Corn - Sweet Seeds
The sweet corn we knew in the 70’s and 80’s has now been replaced with superior varieties with high eating quality and disease resistance. We offer a select line of corn varieties chosen for superior performance, yield, quality, and flavor, to suit the needs of discerning home gardeners and small commercial growers. Our line of open-pollinated, heirloom, and traditionally bred fresh-eating varieties include old-fashioned sweet corn, super sweet corn.
|Sweet Corn Seeds|
|When sweet corn season rolls around, customers look for the best eating quality at local roadside stands and farmers’ markets. May and June are months for planting sweet corn seeds to meet the required conditions for growing. Corn seeds should be planted in a spot that receives full sun, in well-draining soil. Plant seeds approximately one inch deep, spaced about 9-12" apart in each row in soil with a temperature of about 60 degrees or above. You can check soil temperature with a soil thermometer and sunlight, soil pH, moisture, and fertility levels can be verified with an electronic soil analyzer or soil testing kit. Sweet corn requires frequent watering to produce full, healthy ears. Once the tassels appear, you should provide at least one inch of water per week. Make sure the soil doesn’t dry out between watering s. If your area is experiencing particularly hot and dry weather, make sure to water more frequently.|
Sweet corn has evolved over the last twenty years, turning into superior varieties with high eating quality and disease resistance. The hybrids of today are far superior in eating quality compared to heirlooms, open-pollinated and older sweet corn hybrid varieties. New hybrids are tested for several sweet corn diseases each year to ensure intermediate resistance or resistance. The most promising experimental are grown in trials throughout the country to test their adaptability before they are named and offered for sale.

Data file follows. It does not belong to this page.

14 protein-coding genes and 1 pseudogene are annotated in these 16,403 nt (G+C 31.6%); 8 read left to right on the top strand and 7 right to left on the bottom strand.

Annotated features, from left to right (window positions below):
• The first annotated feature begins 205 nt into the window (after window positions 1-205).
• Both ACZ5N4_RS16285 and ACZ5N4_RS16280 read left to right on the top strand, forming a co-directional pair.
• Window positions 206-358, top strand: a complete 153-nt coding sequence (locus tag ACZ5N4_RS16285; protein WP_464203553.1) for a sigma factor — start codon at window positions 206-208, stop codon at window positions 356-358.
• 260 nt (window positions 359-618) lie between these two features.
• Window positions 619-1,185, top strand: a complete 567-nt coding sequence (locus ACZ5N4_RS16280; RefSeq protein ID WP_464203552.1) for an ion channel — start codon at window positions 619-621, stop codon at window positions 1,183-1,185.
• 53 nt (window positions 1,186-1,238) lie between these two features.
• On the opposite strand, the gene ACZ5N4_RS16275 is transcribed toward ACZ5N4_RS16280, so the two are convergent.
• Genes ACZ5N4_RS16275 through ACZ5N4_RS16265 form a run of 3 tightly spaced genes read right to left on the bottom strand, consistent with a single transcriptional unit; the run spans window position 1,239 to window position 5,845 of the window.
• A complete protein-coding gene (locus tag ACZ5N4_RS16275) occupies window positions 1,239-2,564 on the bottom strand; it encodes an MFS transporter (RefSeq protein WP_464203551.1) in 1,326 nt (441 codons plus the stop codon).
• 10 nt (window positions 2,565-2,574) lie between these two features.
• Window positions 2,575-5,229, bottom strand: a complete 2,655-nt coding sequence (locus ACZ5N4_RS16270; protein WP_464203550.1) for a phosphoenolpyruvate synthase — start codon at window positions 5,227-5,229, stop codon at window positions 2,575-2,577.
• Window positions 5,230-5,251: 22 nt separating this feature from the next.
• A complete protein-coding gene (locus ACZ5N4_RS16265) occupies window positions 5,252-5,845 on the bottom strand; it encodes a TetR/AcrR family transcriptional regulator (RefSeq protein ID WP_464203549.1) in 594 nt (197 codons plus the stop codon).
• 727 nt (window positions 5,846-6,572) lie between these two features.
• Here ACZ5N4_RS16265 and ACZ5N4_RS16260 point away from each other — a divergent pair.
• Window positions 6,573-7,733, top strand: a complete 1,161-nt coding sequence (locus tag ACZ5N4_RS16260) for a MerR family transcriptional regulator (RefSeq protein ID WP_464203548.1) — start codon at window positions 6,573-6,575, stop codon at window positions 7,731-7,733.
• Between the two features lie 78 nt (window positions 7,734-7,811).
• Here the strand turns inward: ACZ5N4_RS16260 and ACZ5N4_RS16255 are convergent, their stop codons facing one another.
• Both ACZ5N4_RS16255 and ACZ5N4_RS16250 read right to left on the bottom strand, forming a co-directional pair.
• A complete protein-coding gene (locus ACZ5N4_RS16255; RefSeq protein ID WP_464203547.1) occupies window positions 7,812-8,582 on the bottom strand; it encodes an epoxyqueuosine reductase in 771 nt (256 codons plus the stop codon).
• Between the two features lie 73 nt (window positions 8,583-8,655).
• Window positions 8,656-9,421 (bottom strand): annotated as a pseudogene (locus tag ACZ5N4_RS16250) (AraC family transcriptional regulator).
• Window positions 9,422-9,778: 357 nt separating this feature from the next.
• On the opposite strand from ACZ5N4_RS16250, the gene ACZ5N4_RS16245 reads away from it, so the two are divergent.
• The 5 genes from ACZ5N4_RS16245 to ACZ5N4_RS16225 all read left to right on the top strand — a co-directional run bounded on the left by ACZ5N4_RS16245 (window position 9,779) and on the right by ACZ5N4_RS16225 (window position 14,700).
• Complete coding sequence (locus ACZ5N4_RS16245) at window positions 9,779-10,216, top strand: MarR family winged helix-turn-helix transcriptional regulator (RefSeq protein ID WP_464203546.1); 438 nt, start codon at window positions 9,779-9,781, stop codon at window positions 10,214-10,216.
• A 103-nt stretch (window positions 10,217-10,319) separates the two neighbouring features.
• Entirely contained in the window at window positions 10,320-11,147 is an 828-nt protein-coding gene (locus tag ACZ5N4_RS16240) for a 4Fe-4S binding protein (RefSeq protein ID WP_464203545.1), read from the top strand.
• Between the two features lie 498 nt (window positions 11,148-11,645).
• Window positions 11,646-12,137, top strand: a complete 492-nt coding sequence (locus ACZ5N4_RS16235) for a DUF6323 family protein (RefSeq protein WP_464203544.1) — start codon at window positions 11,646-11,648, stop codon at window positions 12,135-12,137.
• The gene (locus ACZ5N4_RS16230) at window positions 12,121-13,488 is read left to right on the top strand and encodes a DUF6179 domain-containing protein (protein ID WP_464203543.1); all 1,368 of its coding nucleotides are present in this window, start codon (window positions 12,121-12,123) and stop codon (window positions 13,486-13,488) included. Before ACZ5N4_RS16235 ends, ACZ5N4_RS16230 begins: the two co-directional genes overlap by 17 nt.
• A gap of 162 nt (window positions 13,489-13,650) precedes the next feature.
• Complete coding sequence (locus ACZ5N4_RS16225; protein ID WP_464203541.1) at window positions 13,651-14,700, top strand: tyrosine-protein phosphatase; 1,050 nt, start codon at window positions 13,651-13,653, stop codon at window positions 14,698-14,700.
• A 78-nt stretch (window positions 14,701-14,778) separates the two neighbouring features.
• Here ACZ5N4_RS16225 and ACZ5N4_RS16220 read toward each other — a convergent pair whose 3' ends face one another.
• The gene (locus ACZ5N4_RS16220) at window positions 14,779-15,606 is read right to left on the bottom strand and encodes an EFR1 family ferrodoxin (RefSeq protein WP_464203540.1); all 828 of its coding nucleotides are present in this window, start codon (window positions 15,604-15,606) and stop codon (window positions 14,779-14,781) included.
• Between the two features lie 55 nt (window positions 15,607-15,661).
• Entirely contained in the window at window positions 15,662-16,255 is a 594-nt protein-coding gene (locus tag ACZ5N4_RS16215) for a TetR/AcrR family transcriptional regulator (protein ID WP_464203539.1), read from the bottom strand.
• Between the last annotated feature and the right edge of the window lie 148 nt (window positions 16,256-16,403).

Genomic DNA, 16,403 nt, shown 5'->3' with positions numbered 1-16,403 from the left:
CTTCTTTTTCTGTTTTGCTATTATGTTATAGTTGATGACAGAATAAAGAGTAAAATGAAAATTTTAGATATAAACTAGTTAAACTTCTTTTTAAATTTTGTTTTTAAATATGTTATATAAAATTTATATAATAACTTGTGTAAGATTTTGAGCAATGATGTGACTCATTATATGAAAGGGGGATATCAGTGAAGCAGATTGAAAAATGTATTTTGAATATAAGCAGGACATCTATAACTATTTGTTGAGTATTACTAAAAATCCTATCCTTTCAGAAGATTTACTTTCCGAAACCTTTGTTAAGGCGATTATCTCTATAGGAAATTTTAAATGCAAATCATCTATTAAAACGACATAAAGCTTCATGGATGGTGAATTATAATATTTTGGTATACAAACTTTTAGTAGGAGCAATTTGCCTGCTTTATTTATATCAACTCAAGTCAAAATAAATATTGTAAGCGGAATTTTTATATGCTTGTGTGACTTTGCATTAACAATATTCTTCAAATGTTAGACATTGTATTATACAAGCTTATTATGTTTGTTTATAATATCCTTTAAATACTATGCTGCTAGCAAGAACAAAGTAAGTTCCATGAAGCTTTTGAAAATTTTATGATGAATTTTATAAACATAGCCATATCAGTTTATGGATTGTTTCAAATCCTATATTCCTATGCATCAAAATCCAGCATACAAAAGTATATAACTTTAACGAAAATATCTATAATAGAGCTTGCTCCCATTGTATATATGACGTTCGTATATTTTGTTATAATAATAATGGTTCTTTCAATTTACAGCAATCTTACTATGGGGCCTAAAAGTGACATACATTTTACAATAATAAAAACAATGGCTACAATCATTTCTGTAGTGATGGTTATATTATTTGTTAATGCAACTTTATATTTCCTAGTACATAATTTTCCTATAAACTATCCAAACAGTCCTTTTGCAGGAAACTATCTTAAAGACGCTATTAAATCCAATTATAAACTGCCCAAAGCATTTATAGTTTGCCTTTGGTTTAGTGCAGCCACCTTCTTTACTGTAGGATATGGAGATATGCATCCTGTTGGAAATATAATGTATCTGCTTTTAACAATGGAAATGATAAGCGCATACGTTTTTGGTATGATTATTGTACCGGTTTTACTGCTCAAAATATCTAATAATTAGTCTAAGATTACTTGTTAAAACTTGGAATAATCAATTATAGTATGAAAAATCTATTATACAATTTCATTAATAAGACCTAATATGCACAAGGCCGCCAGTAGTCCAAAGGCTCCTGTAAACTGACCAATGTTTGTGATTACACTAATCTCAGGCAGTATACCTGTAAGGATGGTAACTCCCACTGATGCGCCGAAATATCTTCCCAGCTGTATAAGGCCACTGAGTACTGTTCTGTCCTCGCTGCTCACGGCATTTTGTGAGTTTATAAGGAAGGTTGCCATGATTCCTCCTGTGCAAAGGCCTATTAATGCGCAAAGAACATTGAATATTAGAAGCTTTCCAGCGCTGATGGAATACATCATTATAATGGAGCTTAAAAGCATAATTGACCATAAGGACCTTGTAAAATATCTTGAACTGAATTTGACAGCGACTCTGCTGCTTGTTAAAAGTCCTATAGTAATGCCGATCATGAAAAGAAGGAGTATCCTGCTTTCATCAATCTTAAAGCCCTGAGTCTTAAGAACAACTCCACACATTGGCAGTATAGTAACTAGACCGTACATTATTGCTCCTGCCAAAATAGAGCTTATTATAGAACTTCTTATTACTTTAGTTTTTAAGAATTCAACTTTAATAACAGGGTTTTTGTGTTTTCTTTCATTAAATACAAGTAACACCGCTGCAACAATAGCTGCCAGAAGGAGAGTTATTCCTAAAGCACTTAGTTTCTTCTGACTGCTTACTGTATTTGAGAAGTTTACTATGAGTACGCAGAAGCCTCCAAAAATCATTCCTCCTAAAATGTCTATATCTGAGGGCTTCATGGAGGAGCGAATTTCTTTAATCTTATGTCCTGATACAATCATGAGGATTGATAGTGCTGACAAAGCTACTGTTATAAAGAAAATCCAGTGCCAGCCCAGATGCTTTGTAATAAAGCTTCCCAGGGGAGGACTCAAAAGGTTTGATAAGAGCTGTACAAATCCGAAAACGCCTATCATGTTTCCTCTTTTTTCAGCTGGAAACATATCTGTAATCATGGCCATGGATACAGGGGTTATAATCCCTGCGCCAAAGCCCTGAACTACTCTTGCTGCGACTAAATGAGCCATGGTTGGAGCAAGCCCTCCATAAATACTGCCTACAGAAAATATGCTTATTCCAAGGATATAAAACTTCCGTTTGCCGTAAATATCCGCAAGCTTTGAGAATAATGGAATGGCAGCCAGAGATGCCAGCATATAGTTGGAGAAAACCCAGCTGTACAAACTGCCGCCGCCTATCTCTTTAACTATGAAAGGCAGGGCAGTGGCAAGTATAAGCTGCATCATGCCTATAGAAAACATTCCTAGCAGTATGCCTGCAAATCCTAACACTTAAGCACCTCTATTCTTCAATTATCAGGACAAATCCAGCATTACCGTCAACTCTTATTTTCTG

There are five basic genetic types of sweet corn we offer:
The seeds of supersweet types have less food reserve than others, thus storing less energy for germination, emergence, root and shoot growth. The seed is brittle and prone to cracking and splitting. When the seed coat breaks, nutrients can leak out, attracting microorganisms. Some of the organisms are pathogenic fungi that cause disease by penetrating maturing seeds on field ears. Soil-borne fungi can also grow rapidly in the leach. The the result can be seed rot, damping off, die back, whip-like plants and plants that don’t yield. Combat these risks with a broad-spectrum seed treatment, combining several fungicides approved for this purpose. There is no single fungicide available that controls all vulnerabilities.